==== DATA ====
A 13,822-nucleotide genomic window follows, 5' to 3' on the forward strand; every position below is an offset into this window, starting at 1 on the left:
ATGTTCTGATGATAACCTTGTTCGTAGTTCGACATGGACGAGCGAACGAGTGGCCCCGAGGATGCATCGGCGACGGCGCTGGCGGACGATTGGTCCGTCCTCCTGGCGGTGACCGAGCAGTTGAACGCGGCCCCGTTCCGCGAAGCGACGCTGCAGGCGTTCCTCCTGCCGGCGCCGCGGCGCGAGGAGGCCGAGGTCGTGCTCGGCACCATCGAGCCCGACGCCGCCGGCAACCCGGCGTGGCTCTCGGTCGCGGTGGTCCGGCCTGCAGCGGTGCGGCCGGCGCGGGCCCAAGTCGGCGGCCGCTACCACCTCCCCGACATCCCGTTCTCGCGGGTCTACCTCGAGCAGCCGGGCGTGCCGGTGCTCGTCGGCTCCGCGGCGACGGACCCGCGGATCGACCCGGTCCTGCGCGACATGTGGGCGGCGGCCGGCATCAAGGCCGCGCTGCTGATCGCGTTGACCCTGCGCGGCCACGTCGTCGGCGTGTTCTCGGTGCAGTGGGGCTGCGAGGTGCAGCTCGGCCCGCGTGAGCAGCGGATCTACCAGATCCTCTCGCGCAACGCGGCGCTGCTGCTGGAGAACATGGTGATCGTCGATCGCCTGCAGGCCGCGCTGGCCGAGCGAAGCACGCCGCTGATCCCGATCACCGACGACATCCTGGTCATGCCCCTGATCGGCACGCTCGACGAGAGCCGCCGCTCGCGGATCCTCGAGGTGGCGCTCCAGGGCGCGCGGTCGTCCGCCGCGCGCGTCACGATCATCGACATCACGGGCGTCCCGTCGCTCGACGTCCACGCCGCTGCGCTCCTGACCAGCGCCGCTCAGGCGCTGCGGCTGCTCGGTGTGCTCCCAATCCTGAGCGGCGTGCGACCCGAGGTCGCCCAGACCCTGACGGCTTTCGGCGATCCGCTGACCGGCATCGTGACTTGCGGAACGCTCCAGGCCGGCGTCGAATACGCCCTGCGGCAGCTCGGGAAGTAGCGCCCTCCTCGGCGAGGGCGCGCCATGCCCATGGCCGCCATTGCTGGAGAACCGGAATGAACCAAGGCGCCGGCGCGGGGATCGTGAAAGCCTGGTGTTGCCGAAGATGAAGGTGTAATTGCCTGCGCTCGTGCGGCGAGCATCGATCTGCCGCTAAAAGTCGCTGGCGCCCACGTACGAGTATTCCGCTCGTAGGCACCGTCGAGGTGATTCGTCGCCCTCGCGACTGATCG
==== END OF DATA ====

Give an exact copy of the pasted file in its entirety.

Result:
A 13,822-nucleotide genomic window follows, 5' to 3' on the forward strand; every position below is an offset into this window, starting at 1 on the left:
ATGTTCTGATGATAACCTTGTTCGTAGTTCGACATGGACGAGCGAACGAGTGGCCCCGAGGATGCATCGGCGACGGCGCTGGCGGACGATTGGTCCGTCCTCCTGGCGGTGACCGAGCAGTTGAACGCGGCCCCGTTCCGCGAAGCGACGCTGCAGGCGTTCCTCCTGCCGGCGCCGCGGCGCGAGGAGGCCGAGGTCGTGCTCGGCACCATCGAGCCCGACGCCGCCGGCAACCCGGCGTGGCTCTCGGTCGCGGTGGTCCGGCCTGCAGCGGTGCGGCCGGCGCGGGCCCAAGTCGGCGGCCGCTACCACCTCCCCGACATCCCGTTCTCGCGGGTCTACCTCGAGCAGCCGGGCGTGCCGGTGCTCGTCGGCTCCGCGGCGACGGACCCGCGGATCGACCCGGTCCTGCGCGACATGTGGGCGGCGGCCGGCATCAAGGCCGCGCTGCTGATCGCGTTGACCCTGCGCGGCCACGTCGTCGGCGTGTTCTCGGTGCAGTGGGGCTGCGAGGTGCAGCTCGGCCCGCGTGAGCAGCGGATCTACCAGATCCTCTCGCGCAACGCGGCGCTGCTGCTGGAGAACATGGTGATCGTCGATCGCCTGCAGGCCGCGCTGGCCGAGCGAAGCACGCCGCTGATCCCGATCACCGACGACATCCTGGTCATGCCCCTGATCGGCACGCTCGACGAGAGCCGCCGCTCGCGGATCCTCGAGGTGGCGCTCCAGGGCGCGCGGTCGTCCGCCGCGCGCGTCACGATCATCGACATCACGGGCGTCCCGTCGCTCGACGTCCACGCCGCTGCGCTCCTGACCAGCGCCGCTCAGGCGCTGCGGCTGCTCGGTGTGCTCCCAATCCTGAGCGGCGTGCGACCCGAGGTCGCCCAGACCCTGACGGCTTTCGGCGATCCGCTGACCGGCATCGTGACTTGCGGAACGCTCCAGGCCGGCGTCGAATACGCCCTGCGGCAGCTCGGGAAGTAGCGCCCTCCTCGGCGAGGGCGCGCCATGCCCATGGCCGCCATTGCTGGAGAACCGGAATGAACCAAGGCGCCGGCGCGGGGATCGTGAAAGCCTGGTGTTGCCGAAGATGAAGGTGTAATTGCCTGCGCTCGTGCGGCGAGCATCGATCTGCCGCTAAAAGTCGCTGGCGCCCACGTACGAGTATTCCGCTCGTAGGCACCGTCGAGGTGATTCGTCGCCCTCGCGACTGATCG